Ray Lefton

As we have painfully relearned with the recent economic crisis, greater oversight is sometimes needed against good ole American ingenuity and/or greed. Blame the free market economy and Americans itching to "supply" the "demand" and make a profit in the process. No one wants to slow down innovation. But in health care, an organization that is only focused on its own needs can produce unanticipated, harmful results. As providers, we need to encourage more planning and cooperation on a regional level to ensure that the healthcare needs of all Americans are met with the fewest dollars.  

Encourage Regional Planning

Five counties in southeastern Pennsylvania are now home to more heart programs than the entire state of New Jersey, which has double the population. Community hospitals have seized upon open heart surgery-particularly bypass and angioplasty operations-for the status and money these services generate, and for the range of other life-saving procedures that cardiac programs make possible.

As community hospitals duplicate services traditionally handled by teaching hospitals, they are financially harming our safety net hospitals. Even as teaching hospitals lose volume to community hospitals, they must continue to maintain the high overhead costs associated with their teaching missions and commitments to the indigent. 

We also need to ask whether patients are receiving the same level of care for specialty procedures at community hospitals as they are at teaching hospitals. In general, surgeons at teaching hospitals operate on more patients and, thus, have more experience. A study in JAMA reported that states with a free market in open heart programs had a 21 percent higher death rate than states that limit expansion (Vaughan-Sarrazin, M.S., et al., "Mortality in Medicare Beneficiaries Following Coronary Artery Bypass Graft Surgery in States With and Without Certificate of Need Regulation," JAMA, Oct. 16, 2002).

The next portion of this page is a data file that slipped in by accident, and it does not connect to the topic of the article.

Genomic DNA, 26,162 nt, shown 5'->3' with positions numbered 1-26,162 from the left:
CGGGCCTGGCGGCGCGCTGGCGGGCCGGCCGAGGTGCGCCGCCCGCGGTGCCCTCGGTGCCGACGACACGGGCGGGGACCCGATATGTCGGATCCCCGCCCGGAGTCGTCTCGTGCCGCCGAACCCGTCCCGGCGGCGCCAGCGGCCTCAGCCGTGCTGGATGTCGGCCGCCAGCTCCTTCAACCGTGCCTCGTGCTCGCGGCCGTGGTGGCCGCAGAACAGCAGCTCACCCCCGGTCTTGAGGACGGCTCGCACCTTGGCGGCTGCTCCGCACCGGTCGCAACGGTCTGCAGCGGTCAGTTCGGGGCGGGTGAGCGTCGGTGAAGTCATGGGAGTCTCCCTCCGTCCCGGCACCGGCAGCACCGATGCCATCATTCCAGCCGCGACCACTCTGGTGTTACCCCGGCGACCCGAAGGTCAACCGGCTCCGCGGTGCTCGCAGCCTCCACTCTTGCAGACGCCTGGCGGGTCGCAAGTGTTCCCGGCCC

Apart from quality issues, the rush for hospitals to provide high-demand services and technology without any regard to regional planning drives up overall healthcare costs. For example, the emergence of proton beam therapy, the latest advance in radiation treatment, has started a new medical arms race as hospitals try to take advantage of the prestige and the profits associated with these machines. A 222-ton accelerator and the facility to house it can cost more than $100 million. In Philadelphia, the University of Pennsylvania is building a proton beam program and Jefferson University Hospital has announced intentions to do the same. Will this spur the other nearby teaching centers to get a proton beam, too?  

This very issue is being played out in Michigan. A consortium of six Michigan health systems has created a joint venture to bring this emerging cancer treatment to the state's residents. Independent of the consortium, Beaumont Hospitals has received approval from the Michigan Department of Community Health to develop the state's first proton therapy center for $159 million, and the center is expected to be operational by 2010. Estimated projections show that Michigan will need one proton therapy unit for every 10 million people by 2020. That means the state can support one proton unit based on current population projections.

Some experts say that physicians will be under pressure, once proton units are built, to guide patients toward proton therapy when a less costly alternative might suffice. Also, recognizing the potential of this technology, much venture capital money is being invested in hopes of creating less costly, smaller units in the price range of $10 million to $20 million for community hospitals. The science for smaller units is still unproven.